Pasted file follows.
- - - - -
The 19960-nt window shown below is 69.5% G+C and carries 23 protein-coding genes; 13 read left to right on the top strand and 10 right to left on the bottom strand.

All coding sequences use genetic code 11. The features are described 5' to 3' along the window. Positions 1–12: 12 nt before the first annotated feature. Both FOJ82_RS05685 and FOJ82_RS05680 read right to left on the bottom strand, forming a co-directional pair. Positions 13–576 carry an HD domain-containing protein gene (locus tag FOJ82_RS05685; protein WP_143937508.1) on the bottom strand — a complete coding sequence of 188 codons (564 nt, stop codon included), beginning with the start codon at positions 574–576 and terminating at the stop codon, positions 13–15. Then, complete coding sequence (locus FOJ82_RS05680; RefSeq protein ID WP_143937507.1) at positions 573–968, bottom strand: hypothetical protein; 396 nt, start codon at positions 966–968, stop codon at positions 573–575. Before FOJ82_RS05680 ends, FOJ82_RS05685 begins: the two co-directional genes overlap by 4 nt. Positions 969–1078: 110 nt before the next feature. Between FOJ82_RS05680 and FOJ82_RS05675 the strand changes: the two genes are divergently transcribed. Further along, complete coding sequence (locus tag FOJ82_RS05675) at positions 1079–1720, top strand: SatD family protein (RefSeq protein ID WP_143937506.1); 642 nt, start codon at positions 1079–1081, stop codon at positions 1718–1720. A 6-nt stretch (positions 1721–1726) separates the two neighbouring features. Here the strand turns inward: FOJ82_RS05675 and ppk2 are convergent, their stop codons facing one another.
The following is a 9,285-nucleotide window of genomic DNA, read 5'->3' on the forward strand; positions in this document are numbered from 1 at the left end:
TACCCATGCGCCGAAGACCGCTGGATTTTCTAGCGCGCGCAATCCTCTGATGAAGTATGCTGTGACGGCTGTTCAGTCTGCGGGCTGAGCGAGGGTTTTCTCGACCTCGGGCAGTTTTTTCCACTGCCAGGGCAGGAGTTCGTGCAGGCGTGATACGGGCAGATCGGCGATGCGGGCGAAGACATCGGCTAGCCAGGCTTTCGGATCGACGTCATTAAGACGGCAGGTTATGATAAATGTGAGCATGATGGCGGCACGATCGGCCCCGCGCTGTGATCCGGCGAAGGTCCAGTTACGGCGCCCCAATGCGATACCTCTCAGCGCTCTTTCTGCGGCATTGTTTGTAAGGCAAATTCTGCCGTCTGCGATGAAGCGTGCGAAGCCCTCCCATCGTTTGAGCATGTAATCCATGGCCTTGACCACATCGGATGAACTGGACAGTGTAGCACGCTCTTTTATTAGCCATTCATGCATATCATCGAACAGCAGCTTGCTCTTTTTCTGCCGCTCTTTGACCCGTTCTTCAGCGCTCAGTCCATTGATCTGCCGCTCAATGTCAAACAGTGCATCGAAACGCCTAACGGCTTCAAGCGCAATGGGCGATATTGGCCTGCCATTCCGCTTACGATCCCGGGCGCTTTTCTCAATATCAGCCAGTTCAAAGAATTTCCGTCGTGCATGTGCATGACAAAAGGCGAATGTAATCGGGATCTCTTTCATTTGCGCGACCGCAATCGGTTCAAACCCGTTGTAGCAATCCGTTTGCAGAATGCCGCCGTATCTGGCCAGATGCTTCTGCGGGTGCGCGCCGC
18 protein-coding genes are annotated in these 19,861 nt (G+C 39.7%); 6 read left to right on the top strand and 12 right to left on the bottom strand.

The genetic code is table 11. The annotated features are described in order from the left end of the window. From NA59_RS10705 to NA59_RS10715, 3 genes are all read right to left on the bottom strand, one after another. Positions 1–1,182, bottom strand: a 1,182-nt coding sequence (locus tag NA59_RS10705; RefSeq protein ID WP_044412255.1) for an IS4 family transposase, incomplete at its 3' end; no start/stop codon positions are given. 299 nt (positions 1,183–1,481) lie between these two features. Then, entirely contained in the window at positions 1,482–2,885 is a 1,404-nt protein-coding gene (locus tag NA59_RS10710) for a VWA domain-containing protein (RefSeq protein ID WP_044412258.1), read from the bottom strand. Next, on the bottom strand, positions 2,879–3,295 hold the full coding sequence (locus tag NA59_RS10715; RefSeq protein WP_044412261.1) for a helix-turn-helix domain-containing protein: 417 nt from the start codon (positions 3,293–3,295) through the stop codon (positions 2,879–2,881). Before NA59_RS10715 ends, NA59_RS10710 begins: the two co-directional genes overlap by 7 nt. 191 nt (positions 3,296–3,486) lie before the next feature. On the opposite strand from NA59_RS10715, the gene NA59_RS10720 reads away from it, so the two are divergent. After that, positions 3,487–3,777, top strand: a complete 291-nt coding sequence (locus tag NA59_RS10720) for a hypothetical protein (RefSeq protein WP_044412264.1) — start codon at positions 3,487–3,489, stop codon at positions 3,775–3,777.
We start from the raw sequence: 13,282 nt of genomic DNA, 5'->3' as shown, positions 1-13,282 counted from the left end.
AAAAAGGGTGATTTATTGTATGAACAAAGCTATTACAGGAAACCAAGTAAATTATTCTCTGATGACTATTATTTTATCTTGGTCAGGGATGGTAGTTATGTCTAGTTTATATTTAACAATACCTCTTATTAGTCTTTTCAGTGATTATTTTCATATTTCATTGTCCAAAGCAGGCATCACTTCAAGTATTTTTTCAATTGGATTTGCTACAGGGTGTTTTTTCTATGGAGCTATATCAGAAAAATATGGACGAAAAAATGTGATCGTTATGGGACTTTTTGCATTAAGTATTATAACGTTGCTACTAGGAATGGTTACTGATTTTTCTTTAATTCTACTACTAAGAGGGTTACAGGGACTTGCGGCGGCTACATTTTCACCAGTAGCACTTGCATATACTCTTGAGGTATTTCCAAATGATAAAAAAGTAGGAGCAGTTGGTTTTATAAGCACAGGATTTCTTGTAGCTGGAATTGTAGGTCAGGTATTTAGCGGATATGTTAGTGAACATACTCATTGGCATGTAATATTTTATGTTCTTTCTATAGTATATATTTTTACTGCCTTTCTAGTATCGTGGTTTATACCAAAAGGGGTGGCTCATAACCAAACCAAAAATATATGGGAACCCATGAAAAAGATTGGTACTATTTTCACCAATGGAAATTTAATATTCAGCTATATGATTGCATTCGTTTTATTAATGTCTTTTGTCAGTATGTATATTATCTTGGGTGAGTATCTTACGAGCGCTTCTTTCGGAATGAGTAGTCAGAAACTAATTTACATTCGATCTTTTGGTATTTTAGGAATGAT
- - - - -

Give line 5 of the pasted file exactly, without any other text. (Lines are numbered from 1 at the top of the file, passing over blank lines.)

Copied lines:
18 protein-coding genes are annotated in these 19,861 nt (G+C 39.7%); 6 read left to right on the top strand and 12 right to left on the bottom strand.